Nolan Ryan Leaving the Rangers: At Least We Have a Reason to Talk Baseball in October
Well, looks like we get another fun off-season in Arlington! Yay!
Nolan Ryan has resigned/retired from the Rangers effective October 31, and everyone has their thoughts on why this happened and what it means. I am one of those people.
Why did it happen? One, some, all, or none of these reasons:
- Ryan felt he'd become just a figurehead as his power slowly got stripped away with the advancement of General Manager/President of Baseball Operations Jon Daniels.
- He was pissed off that his longtime buddy, now former bench coach Jackie Moore, was fired.
- He was pissed off that his longtime buddy, Tim Purpura, was reassigned from farm director to the business side of the organization.
- Ryan was just ready to retire and spend time on his ranch with his family, occasionally selling mediocre meat.
- He and Randy Galloway had a career suicide pact. (This is the most unlikely.)
- Some other reason(s) we don't know about because all of the dirty laundry hasn't been aired yet.
It's tough to put into words just how big a deal Ryan is to Rangers fans. We admired him as a pitcher, one of the best of all time. We admired him as a member of the front office who helped bring credibility to an organization desperately in need of it. We admired him as, well, Nolan FREAKING Ryan. He's a huge part of the history of this franchise, despite only pitching here for five years and being a member of the front office for about the same amount of time.
But as the organization got more of that credibility thanks to Ryan's presence, Jon Daniels and the rest of the front office were the people actually building that credibility through trades, signings (most notably internationally, a previously barren market for the team) and drafts.
Ryan helped the pitchers build strength and learn the craft, but he wasn't the only one. When you have two Maddux brothers on staff, there's a lot of pitching knowledge to tap into.
By many accounts, Ryan's biggest contribution as CEO likely was on the off-the-field side of things. He expanded announcer Chuck Morgan's role, made sure to listen to any suggestions from employees to improve the fans' experience and just looked into any possible way to make the Ballpark the best possible setting for a baseball game.
It's unfortunate Ryan is leaving, but it's not the end of the world. Daniels isn't perfect and very well could miss the buffer Ryan provided, but J.D. has a track record and will only keep learning. This move could also help in keeping Thad Levine and A.J. Preller around longer as other teams continually try to poach these well-regarded baseball minds.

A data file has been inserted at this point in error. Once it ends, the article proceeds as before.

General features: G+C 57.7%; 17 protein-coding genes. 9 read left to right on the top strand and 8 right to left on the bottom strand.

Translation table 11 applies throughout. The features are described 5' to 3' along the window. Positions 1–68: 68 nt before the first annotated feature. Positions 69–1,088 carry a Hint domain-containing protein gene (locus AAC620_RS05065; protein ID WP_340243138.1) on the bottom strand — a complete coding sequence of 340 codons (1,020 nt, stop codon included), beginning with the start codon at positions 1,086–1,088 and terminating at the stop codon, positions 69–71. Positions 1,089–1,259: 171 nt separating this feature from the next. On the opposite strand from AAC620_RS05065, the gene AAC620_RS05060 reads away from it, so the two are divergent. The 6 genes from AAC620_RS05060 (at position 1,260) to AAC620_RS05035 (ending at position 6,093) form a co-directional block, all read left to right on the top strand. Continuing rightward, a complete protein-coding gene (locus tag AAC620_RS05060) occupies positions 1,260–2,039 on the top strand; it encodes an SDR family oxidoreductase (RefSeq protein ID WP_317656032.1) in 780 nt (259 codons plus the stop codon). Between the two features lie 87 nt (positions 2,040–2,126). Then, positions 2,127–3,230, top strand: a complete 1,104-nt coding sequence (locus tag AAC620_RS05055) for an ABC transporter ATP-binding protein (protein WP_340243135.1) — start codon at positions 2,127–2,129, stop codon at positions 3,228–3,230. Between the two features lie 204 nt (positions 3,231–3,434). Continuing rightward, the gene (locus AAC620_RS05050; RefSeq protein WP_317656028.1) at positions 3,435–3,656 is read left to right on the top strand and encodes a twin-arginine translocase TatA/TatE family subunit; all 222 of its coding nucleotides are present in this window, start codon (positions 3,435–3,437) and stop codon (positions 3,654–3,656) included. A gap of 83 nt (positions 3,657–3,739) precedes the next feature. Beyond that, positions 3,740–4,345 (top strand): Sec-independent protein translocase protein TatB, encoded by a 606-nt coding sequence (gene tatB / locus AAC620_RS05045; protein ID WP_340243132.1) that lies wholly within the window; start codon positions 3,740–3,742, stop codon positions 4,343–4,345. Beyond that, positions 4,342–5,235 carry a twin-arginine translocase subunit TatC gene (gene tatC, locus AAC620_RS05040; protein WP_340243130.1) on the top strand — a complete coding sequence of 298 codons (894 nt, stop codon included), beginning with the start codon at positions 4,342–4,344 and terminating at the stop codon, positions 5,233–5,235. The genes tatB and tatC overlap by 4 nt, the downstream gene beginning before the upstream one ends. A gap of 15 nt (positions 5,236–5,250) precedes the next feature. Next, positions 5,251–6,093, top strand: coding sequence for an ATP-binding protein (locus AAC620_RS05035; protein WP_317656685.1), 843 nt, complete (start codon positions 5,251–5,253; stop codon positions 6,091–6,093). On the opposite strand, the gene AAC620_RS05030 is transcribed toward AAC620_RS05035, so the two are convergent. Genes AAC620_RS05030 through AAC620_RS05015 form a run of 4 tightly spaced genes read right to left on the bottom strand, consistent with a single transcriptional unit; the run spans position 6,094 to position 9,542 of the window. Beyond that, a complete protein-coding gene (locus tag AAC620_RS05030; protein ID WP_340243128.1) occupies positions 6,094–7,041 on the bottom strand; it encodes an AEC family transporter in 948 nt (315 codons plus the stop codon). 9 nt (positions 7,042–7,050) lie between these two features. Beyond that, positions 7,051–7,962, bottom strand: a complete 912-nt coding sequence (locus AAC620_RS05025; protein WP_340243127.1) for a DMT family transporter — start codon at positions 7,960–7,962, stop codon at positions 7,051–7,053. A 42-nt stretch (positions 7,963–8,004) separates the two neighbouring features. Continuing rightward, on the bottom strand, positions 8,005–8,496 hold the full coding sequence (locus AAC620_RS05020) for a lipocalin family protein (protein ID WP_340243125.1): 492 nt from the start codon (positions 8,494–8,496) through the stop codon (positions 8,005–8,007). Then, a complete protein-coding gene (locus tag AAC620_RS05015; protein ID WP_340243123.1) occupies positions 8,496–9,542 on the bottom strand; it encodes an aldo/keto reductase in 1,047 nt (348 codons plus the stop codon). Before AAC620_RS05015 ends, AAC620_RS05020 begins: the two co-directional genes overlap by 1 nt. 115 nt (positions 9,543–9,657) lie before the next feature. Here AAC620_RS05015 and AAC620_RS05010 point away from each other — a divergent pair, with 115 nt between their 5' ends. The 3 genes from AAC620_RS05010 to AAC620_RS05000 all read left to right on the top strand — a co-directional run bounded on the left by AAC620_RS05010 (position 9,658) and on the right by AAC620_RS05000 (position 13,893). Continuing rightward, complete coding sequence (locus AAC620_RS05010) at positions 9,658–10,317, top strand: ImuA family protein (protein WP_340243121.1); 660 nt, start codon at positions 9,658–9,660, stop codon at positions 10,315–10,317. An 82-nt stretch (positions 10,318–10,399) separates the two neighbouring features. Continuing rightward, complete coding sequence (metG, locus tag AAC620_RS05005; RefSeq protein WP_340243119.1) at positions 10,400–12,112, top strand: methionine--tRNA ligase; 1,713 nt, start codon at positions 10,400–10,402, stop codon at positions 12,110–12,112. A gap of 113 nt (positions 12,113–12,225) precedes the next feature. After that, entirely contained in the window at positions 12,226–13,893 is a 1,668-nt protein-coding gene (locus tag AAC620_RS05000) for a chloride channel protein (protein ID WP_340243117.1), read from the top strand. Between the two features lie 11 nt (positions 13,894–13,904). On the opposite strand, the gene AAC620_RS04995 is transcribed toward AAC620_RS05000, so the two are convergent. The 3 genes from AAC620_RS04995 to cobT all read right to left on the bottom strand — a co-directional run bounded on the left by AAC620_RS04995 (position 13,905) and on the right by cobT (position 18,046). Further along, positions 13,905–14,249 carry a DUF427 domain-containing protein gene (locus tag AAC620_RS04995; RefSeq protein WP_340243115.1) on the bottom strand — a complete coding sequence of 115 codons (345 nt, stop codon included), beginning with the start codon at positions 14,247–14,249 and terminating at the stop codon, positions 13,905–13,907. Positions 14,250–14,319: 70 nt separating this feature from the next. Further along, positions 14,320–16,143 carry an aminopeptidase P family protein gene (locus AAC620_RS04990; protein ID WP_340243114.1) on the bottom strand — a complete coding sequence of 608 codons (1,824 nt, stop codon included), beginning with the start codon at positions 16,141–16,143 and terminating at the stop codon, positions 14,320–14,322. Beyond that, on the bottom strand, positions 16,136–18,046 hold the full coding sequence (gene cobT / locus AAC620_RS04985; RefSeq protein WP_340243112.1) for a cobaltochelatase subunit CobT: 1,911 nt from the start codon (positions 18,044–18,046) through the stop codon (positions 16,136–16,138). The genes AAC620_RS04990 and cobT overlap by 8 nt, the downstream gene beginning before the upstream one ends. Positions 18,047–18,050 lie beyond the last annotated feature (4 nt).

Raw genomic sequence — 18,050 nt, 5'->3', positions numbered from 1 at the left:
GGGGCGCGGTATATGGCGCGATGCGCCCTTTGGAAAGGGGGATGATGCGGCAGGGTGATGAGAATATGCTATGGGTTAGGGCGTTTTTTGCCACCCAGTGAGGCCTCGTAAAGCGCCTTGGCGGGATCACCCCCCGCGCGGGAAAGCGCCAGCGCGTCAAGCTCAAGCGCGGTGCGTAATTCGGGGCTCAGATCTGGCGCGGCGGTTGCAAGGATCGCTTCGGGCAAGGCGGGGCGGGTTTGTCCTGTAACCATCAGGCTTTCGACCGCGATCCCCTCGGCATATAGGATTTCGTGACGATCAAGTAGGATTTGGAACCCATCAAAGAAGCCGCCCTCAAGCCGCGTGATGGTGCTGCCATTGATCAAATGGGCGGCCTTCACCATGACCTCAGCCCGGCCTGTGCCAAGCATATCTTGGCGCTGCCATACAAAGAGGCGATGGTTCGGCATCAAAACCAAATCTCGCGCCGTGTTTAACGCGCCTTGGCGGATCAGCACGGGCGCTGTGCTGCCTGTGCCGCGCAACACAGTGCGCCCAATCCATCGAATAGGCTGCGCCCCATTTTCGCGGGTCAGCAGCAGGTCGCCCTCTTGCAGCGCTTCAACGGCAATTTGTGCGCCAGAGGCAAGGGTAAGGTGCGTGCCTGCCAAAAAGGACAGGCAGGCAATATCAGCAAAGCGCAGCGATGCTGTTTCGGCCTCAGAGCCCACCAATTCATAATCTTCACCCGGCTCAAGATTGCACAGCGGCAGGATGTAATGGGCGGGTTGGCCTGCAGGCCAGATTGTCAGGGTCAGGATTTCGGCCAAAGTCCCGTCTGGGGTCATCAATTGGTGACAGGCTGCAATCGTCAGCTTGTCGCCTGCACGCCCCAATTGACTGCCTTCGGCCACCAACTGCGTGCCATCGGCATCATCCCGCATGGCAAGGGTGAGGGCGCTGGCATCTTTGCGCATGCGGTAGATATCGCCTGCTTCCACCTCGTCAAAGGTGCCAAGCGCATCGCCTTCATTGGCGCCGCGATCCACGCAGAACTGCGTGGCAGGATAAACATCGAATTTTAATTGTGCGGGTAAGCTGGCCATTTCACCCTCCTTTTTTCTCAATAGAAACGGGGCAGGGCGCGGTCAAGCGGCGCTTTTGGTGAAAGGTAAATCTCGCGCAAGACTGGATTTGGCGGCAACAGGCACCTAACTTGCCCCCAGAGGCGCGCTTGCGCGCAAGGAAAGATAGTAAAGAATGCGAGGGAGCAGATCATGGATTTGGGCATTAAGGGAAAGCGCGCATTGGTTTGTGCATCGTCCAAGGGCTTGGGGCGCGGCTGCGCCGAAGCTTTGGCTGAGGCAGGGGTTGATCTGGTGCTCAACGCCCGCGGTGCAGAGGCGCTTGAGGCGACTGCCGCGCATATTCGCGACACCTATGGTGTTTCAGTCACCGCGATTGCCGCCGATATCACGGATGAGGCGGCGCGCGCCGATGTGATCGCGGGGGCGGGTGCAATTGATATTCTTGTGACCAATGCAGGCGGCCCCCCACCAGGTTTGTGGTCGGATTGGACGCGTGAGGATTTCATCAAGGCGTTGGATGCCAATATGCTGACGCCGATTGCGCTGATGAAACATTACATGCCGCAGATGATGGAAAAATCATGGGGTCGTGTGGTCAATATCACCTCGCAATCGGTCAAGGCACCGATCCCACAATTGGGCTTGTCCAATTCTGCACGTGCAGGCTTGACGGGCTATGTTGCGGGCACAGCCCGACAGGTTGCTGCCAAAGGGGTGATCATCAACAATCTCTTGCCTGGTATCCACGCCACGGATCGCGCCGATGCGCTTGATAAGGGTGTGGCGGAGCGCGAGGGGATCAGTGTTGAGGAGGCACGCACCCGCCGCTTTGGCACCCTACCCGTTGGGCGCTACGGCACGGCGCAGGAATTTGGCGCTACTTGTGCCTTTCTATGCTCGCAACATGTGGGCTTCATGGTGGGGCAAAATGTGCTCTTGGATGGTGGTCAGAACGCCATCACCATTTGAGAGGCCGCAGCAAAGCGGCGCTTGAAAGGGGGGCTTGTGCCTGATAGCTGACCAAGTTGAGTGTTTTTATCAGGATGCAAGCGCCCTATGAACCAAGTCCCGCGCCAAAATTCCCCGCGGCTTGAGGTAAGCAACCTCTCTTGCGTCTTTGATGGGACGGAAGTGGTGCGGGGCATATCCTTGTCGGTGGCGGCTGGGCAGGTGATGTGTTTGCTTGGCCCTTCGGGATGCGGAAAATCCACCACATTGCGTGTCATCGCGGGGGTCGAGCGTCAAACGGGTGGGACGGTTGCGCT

Ryan's departure, to some, could signal that in the "baseball lifer versus nerdy stat guy" battle, the nerdy stat guys won. That's just silly. Daniels and his staff use advanced stats, sure, but they have fortified the scouting department as they realized how important it is. For any team to win, all information must be reviewed, not just stats and not just the "human element." In my last article, I discussed manager Ron Washington's use of the "gut." Wash has forgotten more baseball than I'll ever know, but I believe he's hamstringing himself by not using all the information available. This is where Jackie Moore failed Wash.
Wash doesn't need a "yes man," nor does he need someone disagreeing with his every move. He needs someone who will provide him all the information available to make the move that will provide the likeliest success. The players tasked with these moves are human and success is never guaranteed. But Ian Kinsler sac bunting Alex Rios to second is a bad move when you not only give up an out, but then give the opposing pitcher the option to intentionally walk Adrian Beltre. Those are the moves that Wash needs someone to help him think through.
Sorry for the Wash rant. This is about Ryan. My point is that while this is unfortunate and likely could have been avoided, this shouldn't mean the end for the Texas Rangers as a competitive team. Ryan hasn't contributed anything on the field in 20 years. If the players on the field kick ass, the fans will come. Ryan's contributions to the team will never be forgotten, but his departure isn't the end of the world.
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